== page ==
How many of you have said that you will never need to use math in real life after you finished school?
If you have made it this far without using all that “useless” math skills, then it's time to reach deep into your memory and recall exactly what an isosceles triangle is.
In a world where digital filmmaking is the new norm there are some old skill sets that are being forgotten. Inventions such as green screens, After Effects and other modern computer aided techniques are replacing older “analogue” techniques.
I always try to read about things that filmmakers used to do prior to computers. Part of the reason I do this is because I am interested in the history of storytelling in motion pictures, but the other part is because I like to find ways to tell stories in camera wherever possible. Sometimes I find I can save money, time or do something that can't be done as well in post (don't send me hate mail that everything can be done in post).
Front Screen projection used to be the standard for creating backgrounds in live action scenes. One of the most famous is the “Dawn of Man” opening of Stanley Kubrick's 2001: A Space Odyssey. That was done because there was no computer software or green screens to do that shot. What might surprise you is this technique is still done today on major motion pictures with real budgets. Several scenes in Tom Cruise's Oblivion where created using front screen projection.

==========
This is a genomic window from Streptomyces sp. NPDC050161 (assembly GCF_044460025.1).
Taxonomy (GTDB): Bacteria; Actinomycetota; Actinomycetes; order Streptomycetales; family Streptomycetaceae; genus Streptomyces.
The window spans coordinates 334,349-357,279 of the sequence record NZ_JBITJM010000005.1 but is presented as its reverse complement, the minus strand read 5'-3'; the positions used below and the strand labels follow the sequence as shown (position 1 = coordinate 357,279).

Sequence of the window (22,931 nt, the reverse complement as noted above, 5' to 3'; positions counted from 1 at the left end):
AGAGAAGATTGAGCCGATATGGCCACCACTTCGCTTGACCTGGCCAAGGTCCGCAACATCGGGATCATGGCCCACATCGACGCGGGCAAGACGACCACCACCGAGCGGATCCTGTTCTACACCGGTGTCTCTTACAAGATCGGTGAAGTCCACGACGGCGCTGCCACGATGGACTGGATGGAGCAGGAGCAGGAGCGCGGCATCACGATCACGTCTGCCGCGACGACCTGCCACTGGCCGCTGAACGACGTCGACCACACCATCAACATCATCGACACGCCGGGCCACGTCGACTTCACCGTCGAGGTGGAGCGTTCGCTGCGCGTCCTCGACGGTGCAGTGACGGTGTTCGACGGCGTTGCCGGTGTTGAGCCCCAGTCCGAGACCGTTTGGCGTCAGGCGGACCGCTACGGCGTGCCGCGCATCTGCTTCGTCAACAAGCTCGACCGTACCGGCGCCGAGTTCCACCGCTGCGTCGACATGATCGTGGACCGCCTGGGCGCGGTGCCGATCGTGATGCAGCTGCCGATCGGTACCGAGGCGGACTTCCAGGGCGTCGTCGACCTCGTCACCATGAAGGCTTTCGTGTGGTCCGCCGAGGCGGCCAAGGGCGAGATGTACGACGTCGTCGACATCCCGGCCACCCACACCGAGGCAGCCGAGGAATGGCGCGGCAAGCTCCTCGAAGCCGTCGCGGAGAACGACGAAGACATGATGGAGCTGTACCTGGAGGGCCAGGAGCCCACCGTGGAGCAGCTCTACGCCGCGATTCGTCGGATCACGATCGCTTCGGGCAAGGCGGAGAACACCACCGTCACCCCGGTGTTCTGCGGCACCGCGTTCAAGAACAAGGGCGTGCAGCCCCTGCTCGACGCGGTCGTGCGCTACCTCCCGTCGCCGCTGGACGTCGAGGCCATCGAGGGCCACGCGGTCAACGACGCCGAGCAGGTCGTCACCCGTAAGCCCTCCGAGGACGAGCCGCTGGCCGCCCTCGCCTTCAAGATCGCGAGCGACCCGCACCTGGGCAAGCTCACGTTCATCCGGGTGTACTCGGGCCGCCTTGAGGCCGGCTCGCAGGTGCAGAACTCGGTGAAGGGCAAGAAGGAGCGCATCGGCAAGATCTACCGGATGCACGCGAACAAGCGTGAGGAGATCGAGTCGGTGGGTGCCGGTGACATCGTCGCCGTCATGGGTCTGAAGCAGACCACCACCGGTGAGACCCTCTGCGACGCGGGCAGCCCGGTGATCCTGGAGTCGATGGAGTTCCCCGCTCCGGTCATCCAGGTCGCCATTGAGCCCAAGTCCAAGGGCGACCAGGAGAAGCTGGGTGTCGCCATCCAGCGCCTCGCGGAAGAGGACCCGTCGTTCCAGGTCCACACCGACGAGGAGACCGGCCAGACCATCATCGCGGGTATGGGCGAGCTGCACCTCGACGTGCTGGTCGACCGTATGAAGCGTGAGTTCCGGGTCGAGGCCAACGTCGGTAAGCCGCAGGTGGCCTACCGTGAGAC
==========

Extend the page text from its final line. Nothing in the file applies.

Check out Shank FX video showing you exactly the materials you need and the setup to shooting your own front screen setup. Try it out and send us your results. We would love to see them.
FRONT SCREEN PROJECTION | Shanks FX | PBS Digital Studios
Via Youtube Description:
[ Source: Filmmaker Magazine ]
Before there was Green Screen, there was Front Screen Projection.
In this episode we attempt to walk in the footsteps of Stanley Kubrick and try to
create visual effects using the magical Front Screen Projection technique.
Key component is SCOTCHLITE™ screen by 3M™ Contact 800-929-3975 , Safety Effects, LLC ( firstname.lastname@example.org ) for quality ‘family' distributor. Tell 'em SHANKS FX sent you.
The sheet we purchased was an 80 inch screen and cost $117.
Music by: BigFok.com
In association with PBS Digital Studios
(cover photo credit: snap from the video)